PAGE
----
Or if it fits your usage scenario you can do something similar over TCP/IP. For example you can use other device - PC/tablet/smartphone with support for USB/bluetooth keyboad - and just forward the keyboard events to Kindle. Only a very simple piece of software would be required in this case. If I am not mistaken, launchpad can be configured to listen for this kind of events over UDP and simulate key presses.
vdp is offline   Reply With Quote
Old 12-25-2011, 10:52 AM   #12
RV987789
Junior Member
RV987789 began at the beginning.
 
Posts: 9
Karma: 10
Join Date: Dec 2011
Device: Kindle Dx
@ geekmaster
Many thanks for the post and for their selfless teaching.
Regarding the use of time, as you say, sometimes you have to choose to leave certain things to make others.
I always liked the "hacker spirit" or the "do it yourself", mainly due to the products they sell are not always adequate to the real needs of users.
Unfortunately, I can give my time to expand my knowledge and gain experience in the field of electronics and not even to software development. I am essentially a "consumer and editor" of content (text) and what I need is a suitable tool for that use. The Kindle is great for reading but I also need to insert and edit text without damage to the eye.
So I'm looking for experienced people to orient me about some output that could be used by an average user like me (if it exists, of course).

@ hawhill
@ vdp
these solutions are really attractive!

vdp says:
"Only a very simple piece of software would be required in this case."

that's really souns great!

vdp says:
"If I am not mistaken, launchpad can be configured to listen for this kind of events over UDP and simulate key presses."

If it is so, maybe the solution it's so close, isn't?


Sorry for my English, I am Spanish speaking and "translate" my post into English using a dictionary
RV987789 is offline   Reply With Quote
Old 12-25-2011, 05:27 PM   #13
multiprose
Connoisseur
multiprose can extract oil from cheesemultiprose can extract oil from cheesemultiprose can extract oil from cheesemultiprose can extract oil from cheesemultiprose can extract oil from cheesemultiprose can extract oil from cheesemultiprose can extract oil from cheesemultiprose can extract oil from cheese
 
Posts: 79
Karma: 1068
Join Date: Nov 2011
Device: kindle
Quote:
Originally Posted by geekmaster View Post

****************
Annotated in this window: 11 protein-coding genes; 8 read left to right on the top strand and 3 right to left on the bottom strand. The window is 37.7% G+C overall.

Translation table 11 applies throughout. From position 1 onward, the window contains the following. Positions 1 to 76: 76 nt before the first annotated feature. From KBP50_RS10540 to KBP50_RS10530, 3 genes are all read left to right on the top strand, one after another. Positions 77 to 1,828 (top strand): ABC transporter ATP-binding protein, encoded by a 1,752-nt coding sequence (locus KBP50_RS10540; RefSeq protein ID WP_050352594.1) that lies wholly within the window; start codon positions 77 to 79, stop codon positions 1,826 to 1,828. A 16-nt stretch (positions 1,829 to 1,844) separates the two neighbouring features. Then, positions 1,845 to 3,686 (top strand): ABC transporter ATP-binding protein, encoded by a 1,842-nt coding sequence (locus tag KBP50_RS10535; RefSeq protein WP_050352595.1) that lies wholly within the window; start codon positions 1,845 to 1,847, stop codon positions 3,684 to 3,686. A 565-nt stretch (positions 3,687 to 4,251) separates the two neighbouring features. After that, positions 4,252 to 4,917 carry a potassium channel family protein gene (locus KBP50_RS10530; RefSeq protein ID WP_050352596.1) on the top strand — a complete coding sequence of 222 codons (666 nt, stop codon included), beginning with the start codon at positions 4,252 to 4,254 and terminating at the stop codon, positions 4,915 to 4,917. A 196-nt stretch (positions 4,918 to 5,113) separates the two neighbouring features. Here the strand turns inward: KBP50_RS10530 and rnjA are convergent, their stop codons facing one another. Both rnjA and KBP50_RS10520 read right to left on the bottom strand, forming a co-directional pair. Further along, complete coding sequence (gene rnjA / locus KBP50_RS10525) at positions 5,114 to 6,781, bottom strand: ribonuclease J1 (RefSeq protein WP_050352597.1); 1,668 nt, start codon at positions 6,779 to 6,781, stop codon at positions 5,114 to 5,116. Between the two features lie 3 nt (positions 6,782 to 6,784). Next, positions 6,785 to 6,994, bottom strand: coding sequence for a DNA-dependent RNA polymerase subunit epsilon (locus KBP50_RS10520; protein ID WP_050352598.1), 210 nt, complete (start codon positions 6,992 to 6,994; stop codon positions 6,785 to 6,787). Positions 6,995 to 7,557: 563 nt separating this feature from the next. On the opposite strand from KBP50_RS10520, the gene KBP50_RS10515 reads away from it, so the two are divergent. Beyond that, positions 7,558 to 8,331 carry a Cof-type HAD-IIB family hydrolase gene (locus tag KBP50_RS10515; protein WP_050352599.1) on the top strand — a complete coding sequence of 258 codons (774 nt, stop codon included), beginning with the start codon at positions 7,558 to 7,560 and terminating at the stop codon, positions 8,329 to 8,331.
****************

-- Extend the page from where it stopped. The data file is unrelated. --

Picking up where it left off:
Although most information is free, it takes considerable time and effort to cram it all into your head, and comes at the expense of sacrificing time for other things. The first thing most hackers SHOULD sacrifice is their TV watching. Use that time to MAKE stuff! At least that is MY opinion on this subject. To each his own, as they say.

P.S. Please excuse my typing errors and occasional factual mistakes. My typing accuracy AND my knowledge recall accuracy are both degrading with age. I am an old-timer, at least by internet standards.

P.P.S. Here is a nifty little hack somebody could do to add sound output to the Kindle 4 (no speakers or headphone jack) without opening the case:
http://www.mobileread.com/forums/sho...8&postcount=29
hey geekmaster, if you aren't already, you might be interested in spaced repetition to strengthen memory and increase the efficiency of learning. i use a program called anki. the program can sync flashcards online and you can use the kindle web browser to complete exercises.
multiprose is offline   Reply With Quote
Old 12-25-2011, 07:02 PM   #14
geekmaster
Всё гениальное просто.
geekmaster ought to be getting tired of karma fortunes by now.geekmaster ought to be getting tired of karma fortunes by now.geekmaster ought to be getting tired of karma fortunes by now.geekmaster ought to be getting tired of karma fortunes by now.geekmaster ought to be getting tired of karma fortunes by now.geekmaster ought to be getting tired of karma fortunes by now.geekmaster ought to be getting tired of karma fortunes by now.geekmaster ought to be getting tired of karma fortunes by now.geekmaster ought to be getting tired of karma fortunes by now.geekmaster ought to be getting tired of karma fortunes by now.geekmaster ought to be getting tired of karma fortunes by now.
 
geekmaster's Avatar
 
Posts: 5,070
Karma: 6789001
Join Date: Nov 2011
Location: Щедрость не имеет пределов.
Device: *.*
Sorry, rather off topic, but I want to reply:
Quote:
Originally Posted by multiprose View Post